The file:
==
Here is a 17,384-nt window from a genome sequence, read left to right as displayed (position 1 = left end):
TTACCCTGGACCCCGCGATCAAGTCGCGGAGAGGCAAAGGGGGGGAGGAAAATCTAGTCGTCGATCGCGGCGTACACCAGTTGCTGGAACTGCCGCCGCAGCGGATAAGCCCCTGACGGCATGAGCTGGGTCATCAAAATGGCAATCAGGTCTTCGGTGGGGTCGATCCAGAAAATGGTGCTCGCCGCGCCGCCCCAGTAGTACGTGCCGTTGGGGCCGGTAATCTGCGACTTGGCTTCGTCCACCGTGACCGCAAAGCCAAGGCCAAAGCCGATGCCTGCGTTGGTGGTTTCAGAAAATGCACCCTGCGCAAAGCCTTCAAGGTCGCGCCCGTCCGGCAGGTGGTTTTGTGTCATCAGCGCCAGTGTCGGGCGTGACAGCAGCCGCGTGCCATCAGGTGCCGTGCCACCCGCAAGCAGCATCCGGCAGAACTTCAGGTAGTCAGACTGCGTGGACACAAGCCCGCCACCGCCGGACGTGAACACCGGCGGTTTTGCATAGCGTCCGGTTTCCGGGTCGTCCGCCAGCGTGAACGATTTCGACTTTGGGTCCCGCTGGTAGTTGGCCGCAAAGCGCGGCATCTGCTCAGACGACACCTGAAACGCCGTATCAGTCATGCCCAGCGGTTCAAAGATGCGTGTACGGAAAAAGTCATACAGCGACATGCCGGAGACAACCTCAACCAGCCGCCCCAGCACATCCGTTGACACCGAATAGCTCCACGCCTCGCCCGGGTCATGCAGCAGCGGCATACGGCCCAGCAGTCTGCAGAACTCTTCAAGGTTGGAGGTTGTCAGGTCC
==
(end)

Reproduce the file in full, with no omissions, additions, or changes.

Here is a 17,384-nt window from a genome sequence, read left to right as displayed (position 1 = left end):
TTACCCTGGACCCCGCGATCAAGTCGCGGAGAGGCAAAGGGGGGGAGGAAAATCTAGTCGTCGATCGCGGCGTACACCAGTTGCTGGAACTGCCGCCGCAGCGGATAAGCCCCTGACGGCATGAGCTGGGTCATCAAAATGGCAATCAGGTCTTCGGTGGGGTCGATCCAGAAAATGGTGCTCGCCGCGCCGCCCCAGTAGTACGTGCCGTTGGGGCCGGTAATCTGCGACTTGGCTTCGTCCACCGTGACCGCAAAGCCAAGGCCAAAGCCGATGCCTGCGTTGGTGGTTTCAGAAAATGCACCCTGCGCAAAGCCTTCAAGGTCGCGCCCGTCCGGCAGGTGGTTTTGTGTCATCAGCGCCAGTGTCGGGCGTGACAGCAGCCGCGTGCCATCAGGTGCCGTGCCACCCGCAAGCAGCATCCGGCAGAACTTCAGGTAGTCAGACTGCGTGGACACAAGCCCGCCACCGCCGGACGTGAACACCGGCGGTTTTGCATAGCGTCCGGTTTCCGGGTCGTCCGCCAGCGTGAACGATTTCGACTTTGGGTCCCGCTGGTAGTTGGCCGCAAAGCGCGGCATCTGCTCAGACGACACCTGAAACGCCGTATCAGTCATGCCCAGCGGTTCAAAGATGCGTGTACGGAAAAAGTCATACAGCGACATGCCGGAGACAACCTCAACCAGCCGCCCCAGCACATCCGTTGACACCGAATAGCTCCACGCCTCGCCCGGGTCATGCAGCAGCGGCATACGGCCCAGCAGTCTGCAGAACTCTTCAAGGTTGGAGGTTGTCAGGTCC